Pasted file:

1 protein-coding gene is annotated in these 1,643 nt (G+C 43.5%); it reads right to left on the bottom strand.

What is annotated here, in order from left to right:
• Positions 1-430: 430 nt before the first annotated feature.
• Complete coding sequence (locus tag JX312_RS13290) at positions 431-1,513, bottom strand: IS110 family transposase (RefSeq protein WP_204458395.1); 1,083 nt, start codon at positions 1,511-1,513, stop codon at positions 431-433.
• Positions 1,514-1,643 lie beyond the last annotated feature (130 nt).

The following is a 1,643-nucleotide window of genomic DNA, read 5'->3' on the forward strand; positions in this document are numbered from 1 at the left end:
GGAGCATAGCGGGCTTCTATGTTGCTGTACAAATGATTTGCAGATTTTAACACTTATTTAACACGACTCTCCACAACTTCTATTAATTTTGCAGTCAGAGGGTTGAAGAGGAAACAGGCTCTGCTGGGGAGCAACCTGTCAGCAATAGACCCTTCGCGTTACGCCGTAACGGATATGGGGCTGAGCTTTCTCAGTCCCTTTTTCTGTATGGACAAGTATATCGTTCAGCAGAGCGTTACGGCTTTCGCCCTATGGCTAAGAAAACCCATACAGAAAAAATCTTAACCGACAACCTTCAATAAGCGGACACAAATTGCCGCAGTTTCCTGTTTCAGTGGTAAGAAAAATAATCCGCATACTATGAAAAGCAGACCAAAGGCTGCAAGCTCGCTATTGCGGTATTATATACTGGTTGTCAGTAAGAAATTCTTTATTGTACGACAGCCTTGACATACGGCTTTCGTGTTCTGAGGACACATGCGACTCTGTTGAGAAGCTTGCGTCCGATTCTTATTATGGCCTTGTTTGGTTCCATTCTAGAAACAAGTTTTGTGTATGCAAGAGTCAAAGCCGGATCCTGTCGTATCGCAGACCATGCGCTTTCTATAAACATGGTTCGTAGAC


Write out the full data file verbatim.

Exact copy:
1 protein-coding gene is annotated in these 1,643 nt (G+C 43.5%); it reads right to left on the bottom strand.

What is annotated here, in order from left to right:
• Positions 1-430: 430 nt before the first annotated feature.
• Complete coding sequence (locus tag JX312_RS13290) at positions 431-1,513, bottom strand: IS110 family transposase (RefSeq protein WP_204458395.1); 1,083 nt, start codon at positions 1,511-1,513, stop codon at positions 431-433.
• Positions 1,514-1,643 lie beyond the last annotated feature (130 nt).

The following is a 1,643-nucleotide window of genomic DNA, read 5'->3' on the forward strand; positions in this document are numbered from 1 at the left end:
GGAGCATAGCGGGCTTCTATGTTGCTGTACAAATGATTTGCAGATTTTAACACTTATTTAACACGACTCTCCACAACTTCTATTAATTTTGCAGTCAGAGGGTTGAAGAGGAAACAGGCTCTGCTGGGGAGCAACCTGTCAGCAATAGACCCTTCGCGTTACGCCGTAACGGATATGGGGCTGAGCTTTCTCAGTCCCTTTTTCTGTATGGACAAGTATATCGTTCAGCAGAGCGTTACGGCTTTCGCCCTATGGCTAAGAAAACCCATACAGAAAAAATCTTAACCGACAACCTTCAATAAGCGGACACAAATTGCCGCAGTTTCCTGTTTCAGTGGTAAGAAAAATAATCCGCATACTATGAAAAGCAGACCAAAGGCTGCAAGCTCGCTATTGCGGTATTATATACTGGTTGTCAGTAAGAAATTCTTTATTGTACGACAGCCTTGACATACGGCTTTCGTGTTCTGAGGACACATGCGACTCTGTTGAGAAGCTTGCGTCCGATTCTTATTATGGCCTTGTTTGGTTCCATTCTAGAAACAAGTTTTGTGTATGCAAGAGTCAAAGCCGGATCCTGTCGTATCGCAGACCATGCGCTTTCTATAAACATGGTTCGTAGAC